While it’s not fully there, the accounting profession is finally starting to be ready for the cloud -- and vice versa, according to technology expert David Cieslak. 

“I feel like cloud, over the last few years, we’re finally doing it. It’s really starting to change everything,” Cieslak said, in a wide-ranging address at the 2013 Sleeter Group Accounting Solutions Conference, held here.

In his trench-coated persona as “Inspector Gadget,” the Arxis Technology principal covered a host of technology issues, including the growing importance of the cloud and the Internet. Noting the number of attendees at the early session who were using smartphones and tablets and other connected devices, he noted, “We can’t imagine even a single morning without access to the Internet.”

More and more critical servers and services will move to the cloud, as more and more users understand the savings and other opportunities available there, and as vendors move toward the Software-as-a-Service model -- which is easier for them, Cieslak noted, than supporting legacy systems.

That said, not all business functions are ready for prime time in the cloud. Cieslak noted three areas that were ready: productivity suites (including word processing, spreadsheets and so on) and e-mail; file storage, sharing and collaboration solutions; and backup. He added that some accounting/ERP and CRM products also look ready.

He recommended that firms move their e-mail to the cloud as a first step, pointing out that services from Microsoft and Google can offer the service more efficiently and securely, and at a lower price, than most people can do for themselves.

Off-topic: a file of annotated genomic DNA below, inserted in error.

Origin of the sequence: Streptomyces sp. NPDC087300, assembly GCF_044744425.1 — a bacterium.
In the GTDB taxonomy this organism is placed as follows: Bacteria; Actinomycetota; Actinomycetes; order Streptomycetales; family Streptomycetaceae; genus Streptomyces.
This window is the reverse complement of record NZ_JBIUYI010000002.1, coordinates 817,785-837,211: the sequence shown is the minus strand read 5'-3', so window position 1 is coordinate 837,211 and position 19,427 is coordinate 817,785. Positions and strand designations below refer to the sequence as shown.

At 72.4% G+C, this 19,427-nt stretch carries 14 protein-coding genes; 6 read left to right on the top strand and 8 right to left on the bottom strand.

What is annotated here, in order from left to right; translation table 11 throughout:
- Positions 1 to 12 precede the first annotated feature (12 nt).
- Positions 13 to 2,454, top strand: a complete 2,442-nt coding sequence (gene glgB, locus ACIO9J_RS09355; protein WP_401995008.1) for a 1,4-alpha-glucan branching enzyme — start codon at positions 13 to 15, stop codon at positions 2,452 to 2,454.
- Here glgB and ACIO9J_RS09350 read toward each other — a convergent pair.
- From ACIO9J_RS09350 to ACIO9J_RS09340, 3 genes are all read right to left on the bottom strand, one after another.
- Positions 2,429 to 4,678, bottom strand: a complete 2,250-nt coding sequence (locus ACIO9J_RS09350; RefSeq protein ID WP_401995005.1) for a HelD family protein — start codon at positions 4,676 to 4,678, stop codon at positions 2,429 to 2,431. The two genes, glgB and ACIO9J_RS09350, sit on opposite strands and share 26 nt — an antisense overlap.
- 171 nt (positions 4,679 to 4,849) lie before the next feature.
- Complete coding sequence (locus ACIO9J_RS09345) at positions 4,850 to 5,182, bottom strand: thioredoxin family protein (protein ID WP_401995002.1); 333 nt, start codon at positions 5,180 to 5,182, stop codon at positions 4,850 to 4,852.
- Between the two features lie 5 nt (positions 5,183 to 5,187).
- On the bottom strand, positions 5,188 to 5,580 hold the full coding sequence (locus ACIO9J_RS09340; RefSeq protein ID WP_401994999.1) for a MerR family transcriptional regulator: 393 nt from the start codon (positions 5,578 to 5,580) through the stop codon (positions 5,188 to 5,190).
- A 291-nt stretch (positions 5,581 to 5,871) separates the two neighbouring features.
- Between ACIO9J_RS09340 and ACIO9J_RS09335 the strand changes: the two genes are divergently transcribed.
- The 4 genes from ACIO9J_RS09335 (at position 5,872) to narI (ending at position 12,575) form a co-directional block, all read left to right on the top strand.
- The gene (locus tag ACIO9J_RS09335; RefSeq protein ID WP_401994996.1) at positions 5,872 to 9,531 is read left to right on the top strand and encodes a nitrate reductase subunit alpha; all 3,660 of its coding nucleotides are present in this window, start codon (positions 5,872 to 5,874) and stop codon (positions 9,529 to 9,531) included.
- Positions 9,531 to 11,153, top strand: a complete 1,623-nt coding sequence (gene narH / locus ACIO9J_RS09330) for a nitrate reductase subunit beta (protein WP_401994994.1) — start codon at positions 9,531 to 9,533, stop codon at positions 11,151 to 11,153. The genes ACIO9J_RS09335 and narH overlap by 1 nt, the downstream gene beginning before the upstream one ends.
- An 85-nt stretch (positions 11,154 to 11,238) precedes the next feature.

Mobile, and much more
Beyond the move to the cloud, Cieslak called out the growing importance of mobility and mobile devices as a major trend in technology.

“‘Anywhere, any time’ has become ‘anywhere, any time, any device,’” he said.

He also noted that the move to more mobile technology has led, in part, to a new approach to hardware. “We’re moving from ‘break and fix’ to ‘break and replace,’” he said. “What are your two happiest moments with your cellphone? When you buy it, and when you get rid of it” -- hopefully to replace it with something more up-to-date.

But for those who don’t like to upgrade, he offered a warning: Microsoft will stop supporting and patching Windows XP in April 2014 -- leaving many users significantly more vulnerable.

Among the other developments Cieslak touched on:

  • The ultrabook as primary computer. While many of these very light, very thin computers now have the horsepower, speed and battery life to replace a user’s desktop computer, Cieslak said that screen size is what really matters. “A 14-inch display seems to be the cutoff at which an ultrabook can become your primary computer.”
  • Windows 8. “I don’t like Window 8 -- I love it,” he said. “One of the reasons I like it is because I use it just like Windows 7.” He noted that the new version of the Microsoft operating system is much faster, with better boot times, faster Web browsing, and better security.
  • Online backup and storage. “Backups are useless until you need them -- and then they’re priceless,” he said, adding that there should be an online component to any backup strategy. He mentioned a number of reasonably priced online providers, including Mozy Pro, Carbonite and Intronis.
  • The homogenization of smartphones. “These are all so darn close in features and functionality -- just pick a vendor and an approach,” Cieslak said, in a run-down of the major smartphone vendors’ offerings. “There really are no dogs in this bunch.”
  • The rise of wearable tech. New tools like smartwatches are beginning to appear, but he noted that many are plagued by short battery lives, and can be clunky and heavy to wear.

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